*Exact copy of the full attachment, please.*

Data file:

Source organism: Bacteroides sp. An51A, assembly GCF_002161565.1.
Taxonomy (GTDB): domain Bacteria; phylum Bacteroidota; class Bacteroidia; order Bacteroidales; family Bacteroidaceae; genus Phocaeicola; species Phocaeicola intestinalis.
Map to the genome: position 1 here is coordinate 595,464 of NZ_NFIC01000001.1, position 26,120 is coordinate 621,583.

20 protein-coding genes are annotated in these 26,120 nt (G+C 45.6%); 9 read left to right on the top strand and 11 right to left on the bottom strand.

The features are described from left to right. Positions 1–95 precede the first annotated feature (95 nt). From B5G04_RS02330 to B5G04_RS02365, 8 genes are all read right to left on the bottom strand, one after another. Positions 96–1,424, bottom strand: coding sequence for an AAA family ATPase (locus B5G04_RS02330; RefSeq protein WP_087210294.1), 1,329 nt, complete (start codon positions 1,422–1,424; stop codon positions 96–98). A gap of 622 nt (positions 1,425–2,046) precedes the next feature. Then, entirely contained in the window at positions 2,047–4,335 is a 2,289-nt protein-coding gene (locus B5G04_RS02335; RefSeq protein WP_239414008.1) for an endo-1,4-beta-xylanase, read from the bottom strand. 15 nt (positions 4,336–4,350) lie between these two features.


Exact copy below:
Source organism: Bacteroides sp. An51A, assembly GCF_002161565.1.
Taxonomy (GTDB): domain Bacteria; phylum Bacteroidota; class Bacteroidia; order Bacteroidales; family Bacteroidaceae; genus Phocaeicola; species Phocaeicola intestinalis.
Map to the genome: position 1 here is coordinate 595,464 of NZ_NFIC01000001.1, position 26,120 is coordinate 621,583.

20 protein-coding genes are annotated in these 26,120 nt (G+C 45.6%); 9 read left to right on the top strand and 11 right to left on the bottom strand.

The features are described from left to right. Positions 1–95 precede the first annotated feature (95 nt). From B5G04_RS02330 to B5G04_RS02365, 8 genes are all read right to left on the bottom strand, one after another. Positions 96–1,424, bottom strand: coding sequence for an AAA family ATPase (locus B5G04_RS02330; RefSeq protein WP_087210294.1), 1,329 nt, complete (start codon positions 1,422–1,424; stop codon positions 96–98). A gap of 622 nt (positions 1,425–2,046) precedes the next feature. Then, entirely contained in the window at positions 2,047–4,335 is a 2,289-nt protein-coding gene (locus B5G04_RS02335; RefSeq protein WP_239414008.1) for an endo-1,4-beta-xylanase, read from the bottom strand. 15 nt (positions 4,336–4,350) lie between these two features.